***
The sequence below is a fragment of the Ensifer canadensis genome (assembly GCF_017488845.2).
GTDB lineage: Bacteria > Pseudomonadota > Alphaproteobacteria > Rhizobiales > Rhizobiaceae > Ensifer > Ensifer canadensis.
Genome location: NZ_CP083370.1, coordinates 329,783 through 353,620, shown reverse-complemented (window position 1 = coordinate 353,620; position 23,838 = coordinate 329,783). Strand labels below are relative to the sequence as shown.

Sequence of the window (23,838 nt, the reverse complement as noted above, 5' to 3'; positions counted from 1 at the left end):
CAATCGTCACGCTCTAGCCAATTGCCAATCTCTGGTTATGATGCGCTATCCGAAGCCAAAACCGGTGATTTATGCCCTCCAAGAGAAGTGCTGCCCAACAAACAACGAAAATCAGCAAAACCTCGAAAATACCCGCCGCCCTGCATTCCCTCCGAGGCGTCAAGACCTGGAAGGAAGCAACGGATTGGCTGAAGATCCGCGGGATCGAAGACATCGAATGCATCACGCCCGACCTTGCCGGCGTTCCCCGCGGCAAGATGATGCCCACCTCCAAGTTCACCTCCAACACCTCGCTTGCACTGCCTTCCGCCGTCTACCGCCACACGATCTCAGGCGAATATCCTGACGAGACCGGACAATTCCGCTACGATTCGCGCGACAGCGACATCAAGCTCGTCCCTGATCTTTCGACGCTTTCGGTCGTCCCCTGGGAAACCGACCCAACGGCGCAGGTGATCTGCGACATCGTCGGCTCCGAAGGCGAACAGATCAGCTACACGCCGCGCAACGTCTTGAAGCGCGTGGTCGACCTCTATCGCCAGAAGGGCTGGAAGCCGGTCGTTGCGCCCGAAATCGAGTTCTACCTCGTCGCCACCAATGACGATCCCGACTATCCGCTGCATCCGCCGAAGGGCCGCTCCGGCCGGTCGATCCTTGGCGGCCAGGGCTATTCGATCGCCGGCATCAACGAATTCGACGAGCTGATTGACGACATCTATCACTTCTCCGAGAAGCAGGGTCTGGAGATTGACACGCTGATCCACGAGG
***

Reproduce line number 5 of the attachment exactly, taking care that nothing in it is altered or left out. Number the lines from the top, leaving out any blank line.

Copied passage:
CAATCGTCACGCTCTAGCCAATTGCCAATCTCTGGTTATGATGCGCTATCCGAAGCCAAAACCGGTGATTTATGCCCTCCAAGAGAAGTGCTGCCCAACAAACAACGAAAATCAGCAAAACCTCGAAAATACCCGCCGCCCTGCATTCCCTCCGAGGCGTCAAGACCTGGAAGGAAGCAACGGATTGGCTGAAGATCCGCGGGATCGAAGACATCGAATGCATCACGCCCGACCTTGCCGGCGTTCCCCGCGGCAAGATGATGCCCACCTCCAAGTTCACCTCCAACACCTCGCTTGCACTGCCTTCCGCCGTCTACCGCCACACGATCTCAGGCGAATATCCTGACGAGACCGGACAATTCCGCTACGATTCGCGCGACAGCGACATCAAGCTCGTCCCTGATCTTTCGACGCTTTCGGTCGTCCCCTGGGAAACCGACCCAACGGCGCAGGTGATCTGCGACATCGTCGGCTCCGAAGGCGAACAGATCAGCTACACGCCGCGCAACGTCTTGAAGCGCGTGGTCGACCTCTATCGCCAGAAGGGCTGGAAGCCGGTCGTTGCGCCCGAAATCGAGTTCTACCTCGTCGCCACCAATGACGATCCCGACTATCCGCTGCATCCGCCGAAGGGCCGCTCCGGCCGGTCGATCCTTGGCGGCCAGGGCTATTCGATCGCCGGCATCAACGAATTCGACGAGCTGATTGACGACATCTATCACTTCTCCGAGAAGCAGGGTCTGGAGATTGACACGCTGATCCACGAGG